“Just as the river where I step is not the same, and is, so I am as I am not.” Greek Philosopher Heraclitus
Technical traders seek opportunities within similar patterns. Whether it be a candlestick pattern, chart pattern, moving average crossover, trend hold or break, support or resistance reversals, fib retracements, even moon phase or seasonal trends, technical traders look for, and attempt to profit from, history repeating itself.
Though it may seem natural, and even mundane to say so, the ability to recognize patterns is both subjective and quite extraordinary. Subjective in that two traders’ perspectives of the same chart rarely, if ever, match. Trends are subjective, as are support and resistance lines and any number of other indicators used to measure price changes. Since the market is neutral and has no opinion (it just is), one trader may consider the market bullish, another bearish. Again, all based on subjective perspectives.
The ability to recognize patterns is indeed extraordinary. We were not born with a universally accepted pattern recognition chip in our brain. It is developed over time as recognizable patterns take shape based on our own personal experiences. Case in point: my 10 year old son recently asked me how I knew to drive from our house to his school without a map. Kids ask the darndest things (it could have been worse). I am able to recognize the roads that lead me there. Although there are a few different routes to take, I choose the route that makes the most sense to me and I follow the route without the need to read the street names along the way (don’t ask me cause I don’t know them all anyway). I have stored away a pattern wherein I do not have to rethink the route anew each day and I certainly do not need to read the street signs to make sure I’m on the right road. With this in mind, let’s take a look at two charts (or routes) of $X from the perspectives of two seasoned traders and the new traders looking over their shoulders:
In chart A we have a trend trader who looks for patterns denoting previous trend reversals. He sees a reversal, a support, and a continuation of a new trend. It has taken trend trader some time to develop his keenly subjective sense of market direction. He knows there are other ways to interpret the charts. There may even be indicators that would lend caution to this “bullish” set up but he has determined that this is his bullish trade. It’s his edge. It makes sense. It is the quickest route to his profit taking destination. A new trader may not “see” this pattern but considers trend trader to be extraordinarily gifted in his abilities.
You may click charts to enlarge.
In chart B we have a consolidation trader who looks for strong support and resistance patterns with no discernible trends. She sees $X at a resistance level; therefore, looks to short the stock for a reversal back to a previously defined support. She knows there may be other ways to discern this price action but shorting seems to be the appropriate course of action as she successfully (and profitably I might add) traded the previous support and resistance areas. It makes sense. It’s her edge. A new trader may only see red and green candles with no discernible pattern (like my 10 year old son who does not see the route) but once consolidation trader maps out the course, new trader “sees” the trade and considers it an extraordinarily brilliant decision.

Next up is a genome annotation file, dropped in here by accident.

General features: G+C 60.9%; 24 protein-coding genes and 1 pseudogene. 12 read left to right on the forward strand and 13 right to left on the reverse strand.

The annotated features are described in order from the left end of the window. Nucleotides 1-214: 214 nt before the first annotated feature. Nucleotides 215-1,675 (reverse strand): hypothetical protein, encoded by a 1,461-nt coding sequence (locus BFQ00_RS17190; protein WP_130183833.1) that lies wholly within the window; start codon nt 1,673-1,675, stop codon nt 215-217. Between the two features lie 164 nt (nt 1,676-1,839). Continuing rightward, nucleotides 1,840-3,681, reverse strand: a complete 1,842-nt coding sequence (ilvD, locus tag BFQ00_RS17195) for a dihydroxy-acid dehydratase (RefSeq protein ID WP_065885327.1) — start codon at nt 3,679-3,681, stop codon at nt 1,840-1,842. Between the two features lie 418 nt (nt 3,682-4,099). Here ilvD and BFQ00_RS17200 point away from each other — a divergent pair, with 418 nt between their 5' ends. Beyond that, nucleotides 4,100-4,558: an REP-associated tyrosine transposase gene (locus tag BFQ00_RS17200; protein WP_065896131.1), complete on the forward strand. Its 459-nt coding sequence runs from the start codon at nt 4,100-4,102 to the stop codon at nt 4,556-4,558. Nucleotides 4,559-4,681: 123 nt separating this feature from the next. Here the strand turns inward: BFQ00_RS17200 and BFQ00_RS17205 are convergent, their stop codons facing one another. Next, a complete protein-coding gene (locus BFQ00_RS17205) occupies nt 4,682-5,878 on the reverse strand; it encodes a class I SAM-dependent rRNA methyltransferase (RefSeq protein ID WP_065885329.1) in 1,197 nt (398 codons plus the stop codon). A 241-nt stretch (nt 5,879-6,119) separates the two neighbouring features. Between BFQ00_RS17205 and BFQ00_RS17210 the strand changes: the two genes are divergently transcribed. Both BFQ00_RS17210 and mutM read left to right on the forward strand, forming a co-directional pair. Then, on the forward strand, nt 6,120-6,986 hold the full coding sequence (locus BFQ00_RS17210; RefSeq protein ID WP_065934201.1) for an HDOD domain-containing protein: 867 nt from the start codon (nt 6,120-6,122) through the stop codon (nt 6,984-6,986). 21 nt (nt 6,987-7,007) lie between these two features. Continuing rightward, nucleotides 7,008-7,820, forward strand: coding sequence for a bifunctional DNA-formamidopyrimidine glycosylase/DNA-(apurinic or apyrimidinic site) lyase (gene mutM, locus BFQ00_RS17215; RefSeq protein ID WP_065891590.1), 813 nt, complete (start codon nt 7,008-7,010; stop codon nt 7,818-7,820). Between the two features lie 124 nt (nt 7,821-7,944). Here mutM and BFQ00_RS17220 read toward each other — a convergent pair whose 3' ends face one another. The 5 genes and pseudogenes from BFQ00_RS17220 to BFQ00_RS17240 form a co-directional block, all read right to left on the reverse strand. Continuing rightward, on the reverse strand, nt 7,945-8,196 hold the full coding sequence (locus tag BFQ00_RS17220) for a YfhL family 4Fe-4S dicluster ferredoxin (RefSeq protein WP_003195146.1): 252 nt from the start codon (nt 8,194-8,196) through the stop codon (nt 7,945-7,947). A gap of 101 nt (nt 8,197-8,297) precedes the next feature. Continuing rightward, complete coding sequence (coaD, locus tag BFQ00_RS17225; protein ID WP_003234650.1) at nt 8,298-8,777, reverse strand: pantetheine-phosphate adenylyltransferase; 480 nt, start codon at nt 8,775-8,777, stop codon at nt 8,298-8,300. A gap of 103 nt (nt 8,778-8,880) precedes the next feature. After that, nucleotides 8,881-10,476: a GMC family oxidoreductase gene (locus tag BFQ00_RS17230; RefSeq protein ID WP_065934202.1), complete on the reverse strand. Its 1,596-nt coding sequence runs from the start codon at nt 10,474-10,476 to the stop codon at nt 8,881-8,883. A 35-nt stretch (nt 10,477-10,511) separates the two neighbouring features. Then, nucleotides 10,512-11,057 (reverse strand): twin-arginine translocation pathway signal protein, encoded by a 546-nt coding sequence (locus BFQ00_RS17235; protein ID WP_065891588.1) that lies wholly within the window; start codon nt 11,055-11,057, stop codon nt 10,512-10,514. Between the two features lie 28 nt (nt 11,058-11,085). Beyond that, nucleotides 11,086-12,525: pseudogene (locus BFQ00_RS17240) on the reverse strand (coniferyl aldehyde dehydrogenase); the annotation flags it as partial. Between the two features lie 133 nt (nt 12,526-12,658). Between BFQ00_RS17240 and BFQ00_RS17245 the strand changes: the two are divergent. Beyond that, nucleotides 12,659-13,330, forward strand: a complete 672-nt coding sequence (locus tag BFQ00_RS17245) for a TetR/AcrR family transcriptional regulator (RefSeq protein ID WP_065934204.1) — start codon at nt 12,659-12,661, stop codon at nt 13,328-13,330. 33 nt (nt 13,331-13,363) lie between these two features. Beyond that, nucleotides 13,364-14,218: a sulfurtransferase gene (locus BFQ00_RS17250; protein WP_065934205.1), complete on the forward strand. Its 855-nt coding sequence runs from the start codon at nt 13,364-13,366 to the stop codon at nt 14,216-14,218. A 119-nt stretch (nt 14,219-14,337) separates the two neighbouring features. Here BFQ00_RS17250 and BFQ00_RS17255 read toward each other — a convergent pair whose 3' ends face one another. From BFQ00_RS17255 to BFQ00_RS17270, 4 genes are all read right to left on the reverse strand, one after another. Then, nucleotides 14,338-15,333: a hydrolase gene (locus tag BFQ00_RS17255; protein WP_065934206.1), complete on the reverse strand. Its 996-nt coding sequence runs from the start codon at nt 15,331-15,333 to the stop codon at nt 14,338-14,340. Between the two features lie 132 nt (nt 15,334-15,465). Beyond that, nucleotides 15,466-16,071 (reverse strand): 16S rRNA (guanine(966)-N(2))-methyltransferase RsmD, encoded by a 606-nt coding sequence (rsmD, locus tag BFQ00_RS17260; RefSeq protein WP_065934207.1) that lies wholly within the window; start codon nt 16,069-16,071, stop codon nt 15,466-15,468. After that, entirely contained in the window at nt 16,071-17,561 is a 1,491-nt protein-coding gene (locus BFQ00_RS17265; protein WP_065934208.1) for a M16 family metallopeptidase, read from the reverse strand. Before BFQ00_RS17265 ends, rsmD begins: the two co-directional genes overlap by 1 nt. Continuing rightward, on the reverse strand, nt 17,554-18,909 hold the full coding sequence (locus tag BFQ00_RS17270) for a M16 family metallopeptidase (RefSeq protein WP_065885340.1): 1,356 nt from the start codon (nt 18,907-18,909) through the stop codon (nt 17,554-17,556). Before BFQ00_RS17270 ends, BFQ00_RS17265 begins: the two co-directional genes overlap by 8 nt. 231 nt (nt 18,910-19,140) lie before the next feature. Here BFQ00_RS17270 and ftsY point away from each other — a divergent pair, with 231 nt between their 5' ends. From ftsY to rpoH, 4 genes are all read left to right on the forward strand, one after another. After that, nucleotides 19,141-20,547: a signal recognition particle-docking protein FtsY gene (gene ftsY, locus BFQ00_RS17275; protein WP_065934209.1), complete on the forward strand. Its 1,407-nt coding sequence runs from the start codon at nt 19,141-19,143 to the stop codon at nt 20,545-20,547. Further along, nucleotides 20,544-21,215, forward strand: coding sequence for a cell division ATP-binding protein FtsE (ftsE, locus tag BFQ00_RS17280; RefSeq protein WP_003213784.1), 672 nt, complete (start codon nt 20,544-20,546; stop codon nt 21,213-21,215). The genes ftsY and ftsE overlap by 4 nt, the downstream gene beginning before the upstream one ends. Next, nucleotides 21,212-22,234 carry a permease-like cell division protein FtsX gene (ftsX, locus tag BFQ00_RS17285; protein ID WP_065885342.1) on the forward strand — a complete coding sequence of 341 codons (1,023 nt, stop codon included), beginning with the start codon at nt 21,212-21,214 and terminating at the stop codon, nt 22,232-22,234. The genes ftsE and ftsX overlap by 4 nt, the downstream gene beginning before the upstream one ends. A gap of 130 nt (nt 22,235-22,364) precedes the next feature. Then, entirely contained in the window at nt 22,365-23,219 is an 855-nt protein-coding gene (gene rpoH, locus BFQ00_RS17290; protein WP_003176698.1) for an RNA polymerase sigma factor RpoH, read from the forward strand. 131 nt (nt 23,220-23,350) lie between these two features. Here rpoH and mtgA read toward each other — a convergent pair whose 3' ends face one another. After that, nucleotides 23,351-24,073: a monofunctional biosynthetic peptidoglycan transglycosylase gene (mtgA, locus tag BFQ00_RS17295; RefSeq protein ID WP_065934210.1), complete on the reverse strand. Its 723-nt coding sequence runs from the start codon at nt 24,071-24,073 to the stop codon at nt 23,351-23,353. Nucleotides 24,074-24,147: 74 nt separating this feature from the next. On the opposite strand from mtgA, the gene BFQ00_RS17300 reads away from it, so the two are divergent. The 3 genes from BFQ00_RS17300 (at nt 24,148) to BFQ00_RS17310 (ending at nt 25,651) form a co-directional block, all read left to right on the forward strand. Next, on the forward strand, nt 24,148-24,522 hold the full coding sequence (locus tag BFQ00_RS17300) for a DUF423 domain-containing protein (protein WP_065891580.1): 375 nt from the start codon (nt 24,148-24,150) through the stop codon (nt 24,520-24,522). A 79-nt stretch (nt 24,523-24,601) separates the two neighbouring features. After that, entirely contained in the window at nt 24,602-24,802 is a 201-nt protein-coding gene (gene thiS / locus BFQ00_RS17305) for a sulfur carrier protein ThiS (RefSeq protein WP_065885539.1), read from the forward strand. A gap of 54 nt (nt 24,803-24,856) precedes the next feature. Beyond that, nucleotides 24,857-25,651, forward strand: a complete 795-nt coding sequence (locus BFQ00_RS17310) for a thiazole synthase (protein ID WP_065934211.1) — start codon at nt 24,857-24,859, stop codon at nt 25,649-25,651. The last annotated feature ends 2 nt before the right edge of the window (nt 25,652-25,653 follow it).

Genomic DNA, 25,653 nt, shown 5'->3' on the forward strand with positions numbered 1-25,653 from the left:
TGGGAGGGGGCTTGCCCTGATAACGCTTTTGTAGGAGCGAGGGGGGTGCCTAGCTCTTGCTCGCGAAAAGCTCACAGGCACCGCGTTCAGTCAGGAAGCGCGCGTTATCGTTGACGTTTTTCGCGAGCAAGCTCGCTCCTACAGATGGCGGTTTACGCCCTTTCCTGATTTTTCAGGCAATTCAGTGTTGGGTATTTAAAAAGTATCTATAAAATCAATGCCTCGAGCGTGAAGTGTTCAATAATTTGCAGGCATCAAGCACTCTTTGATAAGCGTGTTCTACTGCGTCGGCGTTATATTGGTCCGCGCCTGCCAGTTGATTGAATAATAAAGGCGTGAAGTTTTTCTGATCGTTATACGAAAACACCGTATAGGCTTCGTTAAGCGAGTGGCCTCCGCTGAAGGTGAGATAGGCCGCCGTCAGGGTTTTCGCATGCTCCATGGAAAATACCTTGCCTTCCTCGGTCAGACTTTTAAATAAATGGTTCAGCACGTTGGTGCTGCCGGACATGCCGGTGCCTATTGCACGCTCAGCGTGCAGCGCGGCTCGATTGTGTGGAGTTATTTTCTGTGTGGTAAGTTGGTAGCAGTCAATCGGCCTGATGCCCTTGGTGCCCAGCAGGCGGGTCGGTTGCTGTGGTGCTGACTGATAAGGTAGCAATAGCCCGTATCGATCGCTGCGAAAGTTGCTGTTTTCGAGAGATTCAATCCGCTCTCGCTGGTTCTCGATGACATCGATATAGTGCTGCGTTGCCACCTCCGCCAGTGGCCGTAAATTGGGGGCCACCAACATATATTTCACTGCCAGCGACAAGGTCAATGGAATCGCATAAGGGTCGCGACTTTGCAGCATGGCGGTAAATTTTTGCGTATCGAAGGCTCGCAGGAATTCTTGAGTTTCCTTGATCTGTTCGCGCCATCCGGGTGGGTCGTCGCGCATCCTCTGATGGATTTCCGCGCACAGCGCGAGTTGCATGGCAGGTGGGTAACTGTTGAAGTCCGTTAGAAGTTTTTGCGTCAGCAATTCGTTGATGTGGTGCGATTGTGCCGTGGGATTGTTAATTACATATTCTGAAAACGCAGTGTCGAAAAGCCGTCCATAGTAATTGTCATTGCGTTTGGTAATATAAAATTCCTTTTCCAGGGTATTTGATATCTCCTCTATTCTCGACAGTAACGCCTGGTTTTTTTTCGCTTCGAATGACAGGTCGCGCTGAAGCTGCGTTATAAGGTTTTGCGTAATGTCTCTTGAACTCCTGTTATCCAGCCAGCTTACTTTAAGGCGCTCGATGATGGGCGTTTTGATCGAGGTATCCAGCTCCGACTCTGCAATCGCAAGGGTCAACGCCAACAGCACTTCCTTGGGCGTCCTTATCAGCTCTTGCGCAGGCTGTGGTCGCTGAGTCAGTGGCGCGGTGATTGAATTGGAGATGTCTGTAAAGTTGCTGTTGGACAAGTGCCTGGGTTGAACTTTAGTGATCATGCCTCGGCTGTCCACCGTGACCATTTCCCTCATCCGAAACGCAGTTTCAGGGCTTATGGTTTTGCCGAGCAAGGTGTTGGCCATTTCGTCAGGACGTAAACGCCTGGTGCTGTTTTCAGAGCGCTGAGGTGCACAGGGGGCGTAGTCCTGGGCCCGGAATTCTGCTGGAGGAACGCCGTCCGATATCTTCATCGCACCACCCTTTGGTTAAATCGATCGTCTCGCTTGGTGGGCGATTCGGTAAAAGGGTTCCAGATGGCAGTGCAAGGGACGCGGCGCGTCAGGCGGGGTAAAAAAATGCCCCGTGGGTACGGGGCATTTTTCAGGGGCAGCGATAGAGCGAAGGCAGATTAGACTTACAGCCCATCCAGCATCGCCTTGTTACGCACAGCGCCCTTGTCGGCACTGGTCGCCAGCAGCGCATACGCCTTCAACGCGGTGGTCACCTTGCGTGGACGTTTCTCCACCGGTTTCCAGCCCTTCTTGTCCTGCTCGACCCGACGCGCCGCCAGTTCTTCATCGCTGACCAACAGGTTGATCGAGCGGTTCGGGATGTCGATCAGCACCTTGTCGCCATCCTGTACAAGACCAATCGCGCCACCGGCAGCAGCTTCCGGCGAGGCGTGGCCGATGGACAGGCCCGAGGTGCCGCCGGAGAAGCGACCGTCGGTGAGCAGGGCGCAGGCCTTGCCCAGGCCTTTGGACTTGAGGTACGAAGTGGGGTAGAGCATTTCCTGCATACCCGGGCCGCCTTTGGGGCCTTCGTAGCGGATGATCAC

No matter the trader and no matter the pattern, each one of us “sees” something different based on our uniquely designed perceptual maps. There is no “right” or “wrong” way to read a chart… just the trader’s way based on previous experiences both independent of and in conjunction with other traders’ ideas, such as the experiences of the new traders mentioned in the above examples. But once an acceptable map is subjectively created, the successful trader follows it, changing course only when deemed necessary. Changing course, again, is based on each trader’s perceived reasons to do so. Sure, patterns do often repeat but they do often fail. When a trader recognizes a pattern he is also able to recognize the pattern’s failure, much like Heraclitus who recognizes that the river today may not be the same as yesterday and neither is he the same man with the same opinion today as he was yesterday. His opinion or perception may need to change with any changes in conditions.
Now, back to my son. He proceeds to inform me that his mother travels a different road or two than I and that she believes her way is the best way for two reasons: 1) others in our neighborhood take the same route (the trend argument), and 2) her way is the quickest (the momentum argument). However, I beg to differ since my way involves the least resistance (less traffic lights) and the greater support (my lead foot).
Of course, if there is an accident along my established route I’ll take a detour and follow the trend.